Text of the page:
When one Chan is not enough.
Minor Spoilers follow – You have been warned.
Twin Dragons is not a new film (1992), but I have just watched it through the magical medium of DVD. Twin Dragons stars Jackie Chan as twin brothers that got separated at birth – the one left with his parents moved to New York and became a world-famous concert pianist/conductor (John Ma) while the other is left in Hong Kong who grows up as a street racer and martial artist (Boomer). John Ma travels to Hong Kong in order to perform a large concert, leading to many humorous situations of mistaken identity that they eventually use to their advantage…
Jackie Chan is in fine form in the film and produces his usual excitingly ridiculous fight scenes as well as his trademark slapstick humour throughout. However, what is impressive is that the script is at times genuinely funny – particularly in moments of romance with Boomer and John Ma’s love interest, Tammy (Nina Li Chi) – despite the completely ridiculous premise of the film, something that Chan takes in his prime, providing a good comedy performance at the same time as his well-choreographed action scenes. The rest of the cast do well in their minor roles, but Jackie Chan really does steal the show.
While there is an overarching plot involving Boomer’s long-time friend – Tyson (Teddy Robin Kwan) – it is fairly confusingly paced and at times hard to follow: this is of particular importance at the start of the film, in which I had no real idea what was going on. But you do get the film eventually, and when you do, you start to enjoy its lunacy.
Twin Dragons is very much a comedy – nothing is taken seriously – and as one, it works well. Don’t expect a hilarious film that will have you splitting your sides on many different occasions; it is often quite funny, perhaps more so than you would expect – but it’s no Shaun of the Dead, or more linkable, Rush Hour.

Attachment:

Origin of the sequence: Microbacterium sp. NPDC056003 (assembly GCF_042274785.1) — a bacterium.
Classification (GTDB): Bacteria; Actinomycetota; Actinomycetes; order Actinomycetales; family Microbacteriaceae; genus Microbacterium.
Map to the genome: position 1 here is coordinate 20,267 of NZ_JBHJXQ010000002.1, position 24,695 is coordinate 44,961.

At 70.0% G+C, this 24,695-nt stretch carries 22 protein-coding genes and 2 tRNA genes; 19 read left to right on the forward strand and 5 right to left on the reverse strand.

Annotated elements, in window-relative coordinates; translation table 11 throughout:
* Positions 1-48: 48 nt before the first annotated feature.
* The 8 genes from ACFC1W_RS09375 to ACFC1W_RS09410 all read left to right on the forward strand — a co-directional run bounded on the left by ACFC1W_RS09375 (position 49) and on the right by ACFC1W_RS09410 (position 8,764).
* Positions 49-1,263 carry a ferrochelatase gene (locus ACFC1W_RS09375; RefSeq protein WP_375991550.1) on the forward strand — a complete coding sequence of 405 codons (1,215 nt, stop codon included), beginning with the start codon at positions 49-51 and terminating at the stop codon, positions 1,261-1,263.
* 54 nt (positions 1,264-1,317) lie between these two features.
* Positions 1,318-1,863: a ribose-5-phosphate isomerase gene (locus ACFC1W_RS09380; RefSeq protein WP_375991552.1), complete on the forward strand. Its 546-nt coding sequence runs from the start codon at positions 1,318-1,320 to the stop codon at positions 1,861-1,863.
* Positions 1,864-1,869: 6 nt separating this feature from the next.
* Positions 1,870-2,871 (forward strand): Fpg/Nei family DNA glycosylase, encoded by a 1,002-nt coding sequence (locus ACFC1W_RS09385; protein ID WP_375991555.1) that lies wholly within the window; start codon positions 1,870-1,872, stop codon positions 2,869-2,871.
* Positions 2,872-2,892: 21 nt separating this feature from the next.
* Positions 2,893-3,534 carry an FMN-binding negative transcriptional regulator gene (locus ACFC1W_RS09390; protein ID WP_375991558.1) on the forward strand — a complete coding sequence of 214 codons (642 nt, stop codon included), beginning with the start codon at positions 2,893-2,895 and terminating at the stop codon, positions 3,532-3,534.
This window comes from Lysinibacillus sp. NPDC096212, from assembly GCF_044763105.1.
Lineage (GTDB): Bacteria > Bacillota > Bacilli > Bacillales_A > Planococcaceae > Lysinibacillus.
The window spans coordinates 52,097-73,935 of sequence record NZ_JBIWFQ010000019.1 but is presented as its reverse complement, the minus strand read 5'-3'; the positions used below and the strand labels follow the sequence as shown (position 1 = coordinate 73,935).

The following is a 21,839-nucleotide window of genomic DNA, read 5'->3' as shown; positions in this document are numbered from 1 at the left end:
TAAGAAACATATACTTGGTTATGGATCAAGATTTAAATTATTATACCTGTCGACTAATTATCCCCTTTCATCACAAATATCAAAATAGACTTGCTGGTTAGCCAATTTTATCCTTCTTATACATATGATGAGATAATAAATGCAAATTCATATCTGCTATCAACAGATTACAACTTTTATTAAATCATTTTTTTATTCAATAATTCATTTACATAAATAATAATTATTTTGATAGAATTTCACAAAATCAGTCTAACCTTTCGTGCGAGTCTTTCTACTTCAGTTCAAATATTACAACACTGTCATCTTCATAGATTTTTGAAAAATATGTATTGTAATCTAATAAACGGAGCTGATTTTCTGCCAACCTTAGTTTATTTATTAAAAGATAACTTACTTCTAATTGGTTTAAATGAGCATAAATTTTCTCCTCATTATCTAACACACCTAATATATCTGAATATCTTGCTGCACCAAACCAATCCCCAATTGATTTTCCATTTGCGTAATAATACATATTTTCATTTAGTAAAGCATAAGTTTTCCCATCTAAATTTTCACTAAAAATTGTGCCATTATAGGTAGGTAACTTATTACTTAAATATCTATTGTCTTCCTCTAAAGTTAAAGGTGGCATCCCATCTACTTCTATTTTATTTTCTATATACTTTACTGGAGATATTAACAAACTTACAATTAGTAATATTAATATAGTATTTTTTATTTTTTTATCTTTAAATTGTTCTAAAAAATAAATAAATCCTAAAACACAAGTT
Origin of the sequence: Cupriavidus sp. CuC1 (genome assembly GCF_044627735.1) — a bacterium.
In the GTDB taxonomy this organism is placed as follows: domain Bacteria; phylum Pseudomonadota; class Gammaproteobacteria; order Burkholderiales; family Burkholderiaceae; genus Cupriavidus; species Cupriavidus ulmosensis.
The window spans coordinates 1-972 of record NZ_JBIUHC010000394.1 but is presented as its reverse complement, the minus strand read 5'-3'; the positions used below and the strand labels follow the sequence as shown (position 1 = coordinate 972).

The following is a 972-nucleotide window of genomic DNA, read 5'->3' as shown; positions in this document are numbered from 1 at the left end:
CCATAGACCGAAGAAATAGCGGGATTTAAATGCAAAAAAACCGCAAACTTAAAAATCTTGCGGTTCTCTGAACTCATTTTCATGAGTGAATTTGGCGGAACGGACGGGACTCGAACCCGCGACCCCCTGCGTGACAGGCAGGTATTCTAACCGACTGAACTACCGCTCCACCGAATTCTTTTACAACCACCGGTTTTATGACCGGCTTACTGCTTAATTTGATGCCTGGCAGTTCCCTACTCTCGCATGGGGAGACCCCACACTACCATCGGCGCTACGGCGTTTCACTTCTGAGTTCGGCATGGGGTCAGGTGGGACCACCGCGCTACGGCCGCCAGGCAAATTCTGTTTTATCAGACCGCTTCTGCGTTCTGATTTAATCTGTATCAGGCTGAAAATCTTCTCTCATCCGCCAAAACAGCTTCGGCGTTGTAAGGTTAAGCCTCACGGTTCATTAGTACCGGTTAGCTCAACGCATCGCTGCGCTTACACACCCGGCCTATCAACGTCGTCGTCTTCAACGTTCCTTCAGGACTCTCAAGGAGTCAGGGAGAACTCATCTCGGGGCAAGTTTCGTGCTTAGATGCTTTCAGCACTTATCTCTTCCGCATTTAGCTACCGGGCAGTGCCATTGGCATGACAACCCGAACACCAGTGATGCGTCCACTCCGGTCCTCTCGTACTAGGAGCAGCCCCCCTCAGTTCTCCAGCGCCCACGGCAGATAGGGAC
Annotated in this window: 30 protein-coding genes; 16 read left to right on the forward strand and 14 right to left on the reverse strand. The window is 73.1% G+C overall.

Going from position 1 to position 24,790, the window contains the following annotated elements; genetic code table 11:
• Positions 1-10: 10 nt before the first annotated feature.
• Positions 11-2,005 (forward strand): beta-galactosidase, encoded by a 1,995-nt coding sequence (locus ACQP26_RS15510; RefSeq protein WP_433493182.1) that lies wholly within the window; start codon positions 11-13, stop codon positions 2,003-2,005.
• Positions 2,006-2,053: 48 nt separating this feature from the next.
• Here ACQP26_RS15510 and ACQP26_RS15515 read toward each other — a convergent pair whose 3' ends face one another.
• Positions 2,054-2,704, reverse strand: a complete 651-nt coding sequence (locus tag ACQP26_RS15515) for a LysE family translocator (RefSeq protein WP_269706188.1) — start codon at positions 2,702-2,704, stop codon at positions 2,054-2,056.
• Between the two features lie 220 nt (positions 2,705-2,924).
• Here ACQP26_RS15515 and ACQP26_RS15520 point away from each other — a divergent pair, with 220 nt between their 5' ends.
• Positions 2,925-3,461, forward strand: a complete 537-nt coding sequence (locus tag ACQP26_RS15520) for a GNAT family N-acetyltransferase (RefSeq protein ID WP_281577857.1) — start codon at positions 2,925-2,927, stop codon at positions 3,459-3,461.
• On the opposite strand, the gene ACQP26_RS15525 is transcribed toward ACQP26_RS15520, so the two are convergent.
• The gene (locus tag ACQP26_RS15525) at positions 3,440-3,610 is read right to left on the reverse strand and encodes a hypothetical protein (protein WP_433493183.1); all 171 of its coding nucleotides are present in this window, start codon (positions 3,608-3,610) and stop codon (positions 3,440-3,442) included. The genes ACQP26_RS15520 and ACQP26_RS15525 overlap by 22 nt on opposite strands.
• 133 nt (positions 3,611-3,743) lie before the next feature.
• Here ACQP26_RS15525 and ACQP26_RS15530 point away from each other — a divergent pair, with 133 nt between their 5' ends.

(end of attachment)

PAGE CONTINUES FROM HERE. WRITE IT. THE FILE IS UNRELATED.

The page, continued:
Major props go to the cinematographers (Arthur Wong and Wong Wing-Hung) here. The film has a lot of interesting and cool camera-work throughout; it looks like it should have been made for 3D, as you get a real sense of depth in various shots during the 85 minute running time. There are also a lot of fish-eye shots throughout the film, which looked nice. The key word for the cinematography in the film is stylish, which is odd for a fairly low key comedy as Twin Dragons: but it looks nice and actually livens up the film to some extent.
Twin Dragons is stylishly shot, genuinely funny and contains many well-choreographed action scenes. However, the film’s confusing pacing (perhaps a result of the 15 minutes of cuts suffered from the transition to the west) and at times clunky special-effects are negatives worth consideration.
The film’s zany premise and feel may put off some, but any Jackie Chan fan should give it a go. While not Chan’s best, it is a fun little curio for his fans: 70/100.